Set in late 19th century Japan and Britain, The Great Ace Attorney Chronicles is so far removed from the main series in terms of time period that you’d be forgiven for excluding it from the series’ canon entirely. Along with introducing players to a whole new cast of characters, setting the games in a different time period also gives Capcom the creative leeway to experiment with new ideas and mechanics. And this is where Sherlock Holmes comes in. I mean, Herlock Sholmes.
While he is just a supporting character as Ryunosuke and Susato take the main stage, Herlock Sholmes plays an important part in all of your investigations throughout the course of Great Ace Attorney Chronicles. We often see him portrayed as a master of deduction in various other games and media, and that’s no different here. Except, while he may appear as an infallible galaxy brain-style thinker in other mediums, he’s been knocked down a peg or two in the Ace Attorney universe.
Whenever Herlock and Ryunosuke encounter a witness who’s clearly hiding something, the former immediately launches into a segment he calls the Logic and Reasoning Spectacular. During this comical segment, he flips his cap and snaps his fingers while presenting his theories and observations about said character, and draws conclusions from there.
They sound convincing at first, but as he continues to present his findings, it becomes increasingly obvious to Ryunosuke and the player that Herlock might actually be way off with his conclusions. It then falls to Ryunosuke to engage in a Dance of Deduction with him, whereby both men start twirling around and snapping their fingers to expose the witness in a stage spotlight whenever they spot an inconsistency.
The idea here is to bring Herlock back on track. His observations are mostly accurate, as he’s able to tell when a witness is actively hiding something, but he often misses the mark when actually theorizing about what it is they’re hiding. Ryunosuke is then able to refine Herlock’s deductions and allow him to come to a more accurate conclusion. Not only is the Dance of Deduction hilarious and corny in the best way, it also presents the mythical figure of Sherlock Holmes in a more humanizing and lighthearted manner.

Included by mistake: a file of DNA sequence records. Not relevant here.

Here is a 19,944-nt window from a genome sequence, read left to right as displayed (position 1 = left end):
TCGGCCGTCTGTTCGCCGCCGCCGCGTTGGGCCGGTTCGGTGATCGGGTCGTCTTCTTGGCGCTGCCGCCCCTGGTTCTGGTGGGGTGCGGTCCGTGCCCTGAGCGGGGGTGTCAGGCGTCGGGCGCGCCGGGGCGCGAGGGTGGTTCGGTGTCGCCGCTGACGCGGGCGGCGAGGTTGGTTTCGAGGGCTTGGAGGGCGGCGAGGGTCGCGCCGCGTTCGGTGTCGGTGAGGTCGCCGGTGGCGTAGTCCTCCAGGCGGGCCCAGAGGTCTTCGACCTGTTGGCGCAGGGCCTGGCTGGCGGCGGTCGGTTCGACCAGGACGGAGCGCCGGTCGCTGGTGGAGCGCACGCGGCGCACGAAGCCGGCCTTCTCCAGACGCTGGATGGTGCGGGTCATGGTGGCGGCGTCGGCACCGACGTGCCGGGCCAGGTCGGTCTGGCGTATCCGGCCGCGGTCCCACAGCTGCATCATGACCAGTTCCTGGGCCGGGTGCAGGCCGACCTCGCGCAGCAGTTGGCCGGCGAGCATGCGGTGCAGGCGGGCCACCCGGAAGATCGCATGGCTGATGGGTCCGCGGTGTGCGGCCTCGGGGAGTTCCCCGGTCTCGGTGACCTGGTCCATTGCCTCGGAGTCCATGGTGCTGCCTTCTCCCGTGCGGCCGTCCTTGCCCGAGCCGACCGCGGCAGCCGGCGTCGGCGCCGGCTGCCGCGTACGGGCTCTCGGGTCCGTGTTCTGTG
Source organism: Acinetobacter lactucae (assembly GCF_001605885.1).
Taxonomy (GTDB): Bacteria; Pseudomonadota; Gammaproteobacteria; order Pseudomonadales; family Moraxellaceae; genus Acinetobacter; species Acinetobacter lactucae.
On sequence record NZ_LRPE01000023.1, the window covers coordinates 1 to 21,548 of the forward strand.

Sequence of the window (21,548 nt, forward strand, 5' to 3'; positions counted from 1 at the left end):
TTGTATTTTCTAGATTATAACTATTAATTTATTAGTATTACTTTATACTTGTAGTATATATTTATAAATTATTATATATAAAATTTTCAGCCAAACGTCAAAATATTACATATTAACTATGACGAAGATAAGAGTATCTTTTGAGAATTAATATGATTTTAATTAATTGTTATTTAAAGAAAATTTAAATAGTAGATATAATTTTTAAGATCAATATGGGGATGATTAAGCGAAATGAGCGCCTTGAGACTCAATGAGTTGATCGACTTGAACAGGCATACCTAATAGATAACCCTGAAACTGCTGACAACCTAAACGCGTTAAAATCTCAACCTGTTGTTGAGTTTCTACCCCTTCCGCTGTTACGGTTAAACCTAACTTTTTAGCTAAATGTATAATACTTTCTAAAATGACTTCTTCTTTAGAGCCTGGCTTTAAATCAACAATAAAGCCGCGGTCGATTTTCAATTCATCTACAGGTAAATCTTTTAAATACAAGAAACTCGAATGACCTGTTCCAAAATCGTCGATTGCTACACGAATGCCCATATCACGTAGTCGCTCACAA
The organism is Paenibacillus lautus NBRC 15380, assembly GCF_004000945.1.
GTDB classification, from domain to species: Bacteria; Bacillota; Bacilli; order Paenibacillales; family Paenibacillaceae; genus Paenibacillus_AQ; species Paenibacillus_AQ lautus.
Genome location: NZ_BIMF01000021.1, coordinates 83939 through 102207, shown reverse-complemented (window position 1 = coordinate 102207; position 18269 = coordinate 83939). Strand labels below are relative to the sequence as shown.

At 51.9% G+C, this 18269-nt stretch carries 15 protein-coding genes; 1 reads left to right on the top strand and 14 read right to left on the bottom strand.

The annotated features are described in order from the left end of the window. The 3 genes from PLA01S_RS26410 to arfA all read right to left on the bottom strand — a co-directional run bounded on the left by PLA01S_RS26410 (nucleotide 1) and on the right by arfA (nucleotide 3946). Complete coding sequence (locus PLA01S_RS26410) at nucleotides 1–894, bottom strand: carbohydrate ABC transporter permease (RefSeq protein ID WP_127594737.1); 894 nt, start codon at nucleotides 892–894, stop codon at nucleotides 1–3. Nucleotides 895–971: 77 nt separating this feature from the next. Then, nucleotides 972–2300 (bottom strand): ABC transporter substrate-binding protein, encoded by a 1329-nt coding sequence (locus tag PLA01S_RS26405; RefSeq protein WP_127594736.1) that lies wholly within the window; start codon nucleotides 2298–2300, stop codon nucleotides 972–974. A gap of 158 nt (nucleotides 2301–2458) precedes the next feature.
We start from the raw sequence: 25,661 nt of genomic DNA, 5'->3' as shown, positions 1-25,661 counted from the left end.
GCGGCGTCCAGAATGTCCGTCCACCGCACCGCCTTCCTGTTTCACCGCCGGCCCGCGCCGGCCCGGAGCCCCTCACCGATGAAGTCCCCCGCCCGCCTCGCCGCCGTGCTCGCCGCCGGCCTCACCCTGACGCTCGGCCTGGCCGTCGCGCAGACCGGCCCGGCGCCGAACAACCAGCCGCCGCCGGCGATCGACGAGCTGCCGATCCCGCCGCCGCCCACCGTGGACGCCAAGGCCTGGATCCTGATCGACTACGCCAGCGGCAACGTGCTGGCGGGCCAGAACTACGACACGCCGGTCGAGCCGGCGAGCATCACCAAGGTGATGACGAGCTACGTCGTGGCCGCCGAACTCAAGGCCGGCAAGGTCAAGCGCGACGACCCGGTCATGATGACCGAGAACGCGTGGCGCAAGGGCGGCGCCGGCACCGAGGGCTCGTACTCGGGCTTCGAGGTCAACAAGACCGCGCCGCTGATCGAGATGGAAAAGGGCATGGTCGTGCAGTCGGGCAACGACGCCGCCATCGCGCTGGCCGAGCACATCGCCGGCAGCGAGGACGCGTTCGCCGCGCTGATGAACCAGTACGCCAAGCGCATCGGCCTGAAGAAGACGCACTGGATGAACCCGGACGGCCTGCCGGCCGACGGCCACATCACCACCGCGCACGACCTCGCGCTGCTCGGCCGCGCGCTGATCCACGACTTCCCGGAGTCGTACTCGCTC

In The Great Ace Attorney Chronicles, Herlock still embodies some of his classic characteristics as perpetuated by his myth: he’s charismatic, occasionally pompous, and prone to making split-second judgments and deductions about people. The Ace Attorney version of him just happens to be a lot goofier and more melodramatic than what we might be used to.
At the end of the day, though, Herlock’s goofy nature is there to serve the game’s narrative arc and help to balance out the more grounded protagonist in Ryunosuke. Both characters function as two sides of a coin, and allow each other to succeed in their respective fields.
After seeing both games through to the end, I’ve found myself increasingly attached to Herlock. Despite his annoying smarminess at times, this version of the renowned detective has been a real breath of fresh air and a nice twist to the Ace Attorney structure. In a series where our protagonist often finds himself surrounded by incompetent police officers and detectives, Herlock isn’t perfect, but he sure as hell is a lot more stylish and charismatic than his predecessors.
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